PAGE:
While some analysts are convinced that Apple’s smartphone business is doomed, new sales data would seem to indicate that the iPhone still has fight left in it.

According to a report by Kantar Worldpanel ComTech, Apple made significant sales gains over Android during the summer in the U.S., even before the launch of the iPhone 5S and 5C.

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Year-over-year, Apple’s share of smartphone sales in the three-month period ending in August grew 5.4 percentage points to 39.3 percent of the total sales in the U.S., while Android sales dropped to a little more than 55 percent of total sales in the same period. This was the first summer that Apple included iPhones in its back-to-school promotion, which may be a contributing factor to the increased sales.

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Verizon made significant sales gains over its closest rival AT&T, holding a commanding lead with 37.1 percent of all smartphones sold in the U.S., compared to AT&T’s paltry 21.7 percent share. Sprint, which recently acquired Clearwire then promptly fired three quarters of the company’s workforce, dropped to 14.6 percent of total sales in the same period, down 6.2 percentage points from where it was the previous year.

Meanwhile, T-Mobile’s new “uncarrier” strategy has paid dividends, with the carrier taking up 13.2 percent of the total smartphone sales this past summer. In addition, adding the iPhone to the carrier’s lineup has boosted sales, both from new smartphone buyers and existing smartphone owners.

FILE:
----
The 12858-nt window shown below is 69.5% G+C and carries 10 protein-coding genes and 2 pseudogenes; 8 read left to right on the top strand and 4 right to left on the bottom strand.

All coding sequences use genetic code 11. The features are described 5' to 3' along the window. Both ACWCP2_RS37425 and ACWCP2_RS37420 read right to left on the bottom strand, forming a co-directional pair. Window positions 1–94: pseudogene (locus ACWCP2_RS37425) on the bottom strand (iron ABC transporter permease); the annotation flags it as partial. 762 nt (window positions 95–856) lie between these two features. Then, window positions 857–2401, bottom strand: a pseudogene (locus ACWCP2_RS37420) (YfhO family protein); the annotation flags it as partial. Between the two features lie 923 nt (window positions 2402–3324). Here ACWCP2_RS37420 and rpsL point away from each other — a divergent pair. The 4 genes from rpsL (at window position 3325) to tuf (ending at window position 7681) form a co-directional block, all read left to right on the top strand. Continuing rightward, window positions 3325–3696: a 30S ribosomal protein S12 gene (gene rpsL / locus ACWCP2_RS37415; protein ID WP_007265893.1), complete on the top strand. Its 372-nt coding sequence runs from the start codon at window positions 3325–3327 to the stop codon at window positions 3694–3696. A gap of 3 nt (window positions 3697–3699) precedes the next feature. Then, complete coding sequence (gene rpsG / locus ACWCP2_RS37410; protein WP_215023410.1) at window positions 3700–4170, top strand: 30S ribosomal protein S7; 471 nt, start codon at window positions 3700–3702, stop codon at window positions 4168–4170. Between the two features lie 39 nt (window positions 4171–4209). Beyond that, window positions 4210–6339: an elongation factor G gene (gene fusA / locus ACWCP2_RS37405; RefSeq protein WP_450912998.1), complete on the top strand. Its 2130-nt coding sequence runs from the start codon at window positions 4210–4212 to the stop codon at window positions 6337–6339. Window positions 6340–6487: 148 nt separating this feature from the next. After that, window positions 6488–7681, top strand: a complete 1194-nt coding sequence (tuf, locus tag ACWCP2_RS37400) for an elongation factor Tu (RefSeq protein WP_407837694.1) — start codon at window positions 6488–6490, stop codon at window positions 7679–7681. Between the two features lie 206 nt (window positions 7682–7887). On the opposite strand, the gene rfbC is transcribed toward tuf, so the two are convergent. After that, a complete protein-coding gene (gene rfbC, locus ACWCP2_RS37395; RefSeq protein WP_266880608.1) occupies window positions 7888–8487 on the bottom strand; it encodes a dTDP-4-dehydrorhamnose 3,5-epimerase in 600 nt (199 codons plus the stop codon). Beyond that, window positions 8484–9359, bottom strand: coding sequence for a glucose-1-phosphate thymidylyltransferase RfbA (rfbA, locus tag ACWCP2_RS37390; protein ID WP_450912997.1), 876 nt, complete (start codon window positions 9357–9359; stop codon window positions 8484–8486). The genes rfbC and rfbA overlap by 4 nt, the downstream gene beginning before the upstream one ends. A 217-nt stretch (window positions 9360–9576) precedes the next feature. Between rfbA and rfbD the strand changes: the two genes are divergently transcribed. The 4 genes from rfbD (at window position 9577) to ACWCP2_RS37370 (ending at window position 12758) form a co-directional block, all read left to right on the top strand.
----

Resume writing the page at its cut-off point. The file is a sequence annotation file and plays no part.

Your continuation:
“When iOS first debuted on T-Mobile in mid-April, the majority of sales came from consumers upgrading from a featurephone to their first smartphone. However, looking at those who purchased an iPhone in the August period, 56% of those consumers came from another smartphone, including 38.5% from an Android device,” Kantar Worldpanel ComTech Global Strategic Insight Director Dominic Sunnebo said in a statement.

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  • http://www.christopherbudd.com Christopher Budd

    As someone about to jump from Android to iOS I can suggest at least one possible scenario for growth like this from my own experience.

    I moved from Windows Mobile to Android and not iPhone because I was on Verizon and in 2010, AT&T was the only iPhone game in town and I had no intention of switching to them based on bad service in the past.

    I’ve been on Android since then (HTC Incredible and now Motorola Droid X2 like I outlined here: http://www.geekwire.com/2013/wont-buy-subsidized-android-phone/).

    At this point, I’m very down on Android. Both in terms of an exceptionally poor experience thanks to the Droid X2, and mushrooming security problems.

    And now I’ve got a choice for iPhone carriers other than just AT&T.

    So at this point, I’m ready to switch from Android to iPhone.

    I suspect there may be others with similar experiences.

  • Guest

    I haven’t read any analyst saying their smartphone business is “doomed”. Have a link?

    I have read several whcih note, correctly, that iOS has lost its former leadership share to Android in a majority of markets. And also that future industry growth will occur primarily in markets where subsidies aren’t common, which means price matters and Apple’s challenge is it’s expensive relative to competitors.

    One decent quarter in the US where they regained some lost share doesn’t negate that.

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